Quinn McDonald is circulating four journals (and loose pages which she will bind into journals) among strangers who want to share the raw-art-journaling experience. Read more about the journals. Take a peek at some of the images. Join the project by sending an email to rawartjournals [at] gmail [dot] com

Summer in Phoenix: It’s Baaaack

There is a season we huddle in our houses–no sense ruining your day by going out. Comfort drinks to soothe you while you listen to the weather report, wondering when it will all be over. That used to be winter. Now it’s summer in Phoenix. It will be 110 degrees by the end of the week, and it will be followed by 120 more days that are 100 degrees or above.

Things I’ve learned from my second summer in Phoenix:

—You CAN fry an egg on the sidewalk. This is best done around the summer solstice, when the sun is directly overhead at noon.

Victoria's page in the Sonoran Traveling Journal

Victoria's page in the Sonoran Traveling Journal

—A dip in a 95-degree pool is refreshing.

— You will walk half a mile in heat so hot your feet get stuck in the parking lot tar. This is not to get close to the mall entrance. This is to get that space under a tree.

—You carry a small cooler with a water bottle or 3 in it. A water bottle left in a cup holder is hot enough to make soup.

—You don’t leave CDs in the car. They melt. Even in the CD player.

—You don’t carry a black purse. The contents is too hot to touch.

—You put your iPhone in a light-colored cover. No one believes that iPhones  don’t work if it gets over 95 dgrees except for residents of the Sonoran and Mojave deserts.

–You bring plants in for the summer. It gets too hot for many plants outside.

—You know there will be churning dust storms and rain storms so violent they are called “monsoons.” You leave extra time to clean your pool after these storms.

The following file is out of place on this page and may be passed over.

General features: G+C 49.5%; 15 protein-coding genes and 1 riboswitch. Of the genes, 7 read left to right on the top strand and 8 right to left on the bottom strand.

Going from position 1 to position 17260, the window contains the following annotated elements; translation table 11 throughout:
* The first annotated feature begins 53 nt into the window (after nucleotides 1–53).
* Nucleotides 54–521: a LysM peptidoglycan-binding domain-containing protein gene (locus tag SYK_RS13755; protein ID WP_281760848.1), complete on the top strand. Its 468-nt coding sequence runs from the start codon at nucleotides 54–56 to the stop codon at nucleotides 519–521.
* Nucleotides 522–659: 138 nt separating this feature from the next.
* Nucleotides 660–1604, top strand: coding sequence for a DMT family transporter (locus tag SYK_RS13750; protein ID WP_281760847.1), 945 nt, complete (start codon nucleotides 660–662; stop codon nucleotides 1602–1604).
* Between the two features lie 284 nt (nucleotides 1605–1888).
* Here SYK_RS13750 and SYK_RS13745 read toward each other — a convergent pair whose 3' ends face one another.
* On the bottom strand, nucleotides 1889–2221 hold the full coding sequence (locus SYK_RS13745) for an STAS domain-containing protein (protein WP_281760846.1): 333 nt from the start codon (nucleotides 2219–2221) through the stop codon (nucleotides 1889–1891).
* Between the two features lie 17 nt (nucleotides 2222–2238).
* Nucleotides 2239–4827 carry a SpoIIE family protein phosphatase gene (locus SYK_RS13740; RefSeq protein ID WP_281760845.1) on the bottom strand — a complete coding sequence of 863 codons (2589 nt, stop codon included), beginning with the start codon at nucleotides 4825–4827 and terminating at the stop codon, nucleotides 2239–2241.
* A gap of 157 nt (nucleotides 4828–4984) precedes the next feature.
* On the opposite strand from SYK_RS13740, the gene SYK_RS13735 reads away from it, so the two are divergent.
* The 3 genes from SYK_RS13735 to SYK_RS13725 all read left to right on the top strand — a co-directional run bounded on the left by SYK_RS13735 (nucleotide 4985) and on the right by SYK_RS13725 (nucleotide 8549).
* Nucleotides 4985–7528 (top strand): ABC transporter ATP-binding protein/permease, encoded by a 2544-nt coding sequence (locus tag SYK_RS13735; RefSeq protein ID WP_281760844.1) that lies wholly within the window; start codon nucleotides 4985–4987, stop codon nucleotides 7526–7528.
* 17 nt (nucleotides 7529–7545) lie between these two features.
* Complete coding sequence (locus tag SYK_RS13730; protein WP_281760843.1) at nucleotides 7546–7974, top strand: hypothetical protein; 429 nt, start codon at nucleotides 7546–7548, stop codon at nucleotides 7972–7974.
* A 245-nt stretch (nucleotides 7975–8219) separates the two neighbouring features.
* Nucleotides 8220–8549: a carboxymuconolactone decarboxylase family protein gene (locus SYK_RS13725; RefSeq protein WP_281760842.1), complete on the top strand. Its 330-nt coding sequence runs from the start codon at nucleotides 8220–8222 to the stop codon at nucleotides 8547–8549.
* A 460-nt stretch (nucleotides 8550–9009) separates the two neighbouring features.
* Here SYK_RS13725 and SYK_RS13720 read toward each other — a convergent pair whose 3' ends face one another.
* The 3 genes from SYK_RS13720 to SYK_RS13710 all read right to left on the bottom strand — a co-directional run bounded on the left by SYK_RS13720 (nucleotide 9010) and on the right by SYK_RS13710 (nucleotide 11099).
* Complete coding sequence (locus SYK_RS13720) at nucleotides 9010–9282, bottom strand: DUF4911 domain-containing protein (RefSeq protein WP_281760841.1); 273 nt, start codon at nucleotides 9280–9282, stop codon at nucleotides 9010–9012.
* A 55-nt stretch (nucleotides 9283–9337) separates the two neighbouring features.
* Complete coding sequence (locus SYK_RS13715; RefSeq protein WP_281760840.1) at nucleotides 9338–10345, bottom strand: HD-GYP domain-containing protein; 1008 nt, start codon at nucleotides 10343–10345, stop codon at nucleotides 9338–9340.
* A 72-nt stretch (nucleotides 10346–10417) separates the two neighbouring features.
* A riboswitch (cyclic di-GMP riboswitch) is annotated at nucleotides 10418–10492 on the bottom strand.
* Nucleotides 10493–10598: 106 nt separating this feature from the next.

—“Geezer Glasses”–those giant sunglasses that slip over your regular glasses suddenly seem like a good idea. The glasses that get dark don’t work in your car because your windows are tinted. And you can take them off when they fog over when you walk into a store.

—You carry a sweater into a store because the difference between the outside temperature and inside temperature is often 30 degrees or more.

— At midnight, it’s still 96 degrees. You think that’s cool.

One of the Traveling Journals came back–Summer in the Sonoran. It will go out next week, I need to keep it for my class at Changing Hands on Saturday. That’s an image done by Victoria Pearman, above.

You can write in the journals, too. Check out the details about all the journals here. Or, drop me an email at Rawartjournal [at] gmail [dot] com.

–Quinn McDonald is a writer and journal keeper who loves living in Phoenix.

Traveling Journals: First Voices

This coming Saturday, June 27, if you are close to Tempe, AZ, join us at Changing Hands bookstore for the first of three raw-art-journaling classes that will create pages for the traveling journals.

No prior experience in journaling, art journaling or drawing is required. Just a need to make a meaning and perhaps a curiosity about journaling with strangers.

You’ll learn a new art journaling technique and how to apply it, and once you are having fun, you’ll make a page for the journals and a page for yourself, so you’ll have fun to share and fun to take to your studio and remember.

The class is from 10 a.m. to noon, fee is $20. You must contact Changing Hands to register, I can’t do that for you. Phone (480) 730-0205 to register.

Changing Hands is at 6428 S McClintock Dr # C101

That’s at the Northwest corner of McClintock and Guadalupe in Tempe.

Tempe, AZ 85283-3936

Below is Liz Crain’s contribution to the Traveling Journals:

Liz Crain, ink on paper, Unthemed Journal

Liz Crain, ink on paper, Unthemed Journal

Traveling Journals: Update 6.12.09

The Traveling Journals are out being created. The Summer in the Sonoran desert crossed my desk briefly, before it went out again. Here are the latest images in that journal:

There are words written on each of the sun’s sizzling rays:

Summer sun by Lynn Trochelman

Summer sun by Lynn Trochelman

Here, the word “HOT” holds three experiences about our heat.

Summer "hot" stories by Lynn Trochelman

Summer "hot" stories by Lynn Trochelman

The spiral sun talks about the water coming hot out of the cold water tap, and that we have 120 days of 100-+ degree heat days.

Summer word-landscape by Quinn McDonald

Summer word-landscape by Quinn McDonald

Read more about the Traveling journals.

Sign up for one of the journals by sending an email to rawartjournals [at] gmail [dot] com

Quinn McDonald is a writer and artist who is circulating four journals and endless pieces of  art paper to create journals. The project is world-wide.